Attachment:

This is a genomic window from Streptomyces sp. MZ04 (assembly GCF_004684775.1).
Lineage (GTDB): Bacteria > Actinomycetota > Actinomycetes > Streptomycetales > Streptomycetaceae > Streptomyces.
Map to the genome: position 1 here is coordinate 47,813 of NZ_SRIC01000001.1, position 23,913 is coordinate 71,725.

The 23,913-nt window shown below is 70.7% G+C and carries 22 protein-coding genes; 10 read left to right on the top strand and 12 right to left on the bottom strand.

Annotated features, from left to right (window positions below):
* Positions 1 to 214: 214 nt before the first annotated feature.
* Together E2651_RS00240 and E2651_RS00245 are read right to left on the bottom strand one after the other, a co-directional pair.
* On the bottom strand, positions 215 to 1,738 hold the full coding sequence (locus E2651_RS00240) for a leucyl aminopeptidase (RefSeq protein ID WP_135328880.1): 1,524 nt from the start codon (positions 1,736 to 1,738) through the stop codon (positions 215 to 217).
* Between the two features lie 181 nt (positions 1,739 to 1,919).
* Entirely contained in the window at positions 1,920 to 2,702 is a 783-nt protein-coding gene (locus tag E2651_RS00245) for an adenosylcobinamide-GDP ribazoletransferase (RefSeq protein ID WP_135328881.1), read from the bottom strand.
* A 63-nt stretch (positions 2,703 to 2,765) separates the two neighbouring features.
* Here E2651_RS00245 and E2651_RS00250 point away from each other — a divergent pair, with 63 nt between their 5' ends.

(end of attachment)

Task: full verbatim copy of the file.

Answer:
This is a genomic window from Streptomyces sp. MZ04 (assembly GCF_004684775.1).
Lineage (GTDB): Bacteria > Actinomycetota > Actinomycetes > Streptomycetales > Streptomycetaceae > Streptomyces.
Map to the genome: position 1 here is coordinate 47,813 of NZ_SRIC01000001.1, position 23,913 is coordinate 71,725.

The 23,913-nt window shown below is 70.7% G+C and carries 22 protein-coding genes; 10 read left to right on the top strand and 12 right to left on the bottom strand.

Annotated features, from left to right (window positions below):
* Positions 1 to 214: 214 nt before the first annotated feature.
* Together E2651_RS00240 and E2651_RS00245 are read right to left on the bottom strand one after the other, a co-directional pair.
* On the bottom strand, positions 215 to 1,738 hold the full coding sequence (locus E2651_RS00240) for a leucyl aminopeptidase (RefSeq protein ID WP_135328880.1): 1,524 nt from the start codon (positions 1,736 to 1,738) through the stop codon (positions 215 to 217).
* Between the two features lie 181 nt (positions 1,739 to 1,919).
* Entirely contained in the window at positions 1,920 to 2,702 is a 783-nt protein-coding gene (locus tag E2651_RS00245) for an adenosylcobinamide-GDP ribazoletransferase (RefSeq protein ID WP_135328881.1), read from the bottom strand.
* A 63-nt stretch (positions 2,703 to 2,765) separates the two neighbouring features.
* Here E2651_RS00245 and E2651_RS00250 point away from each other — a divergent pair, with 63 nt between their 5' ends.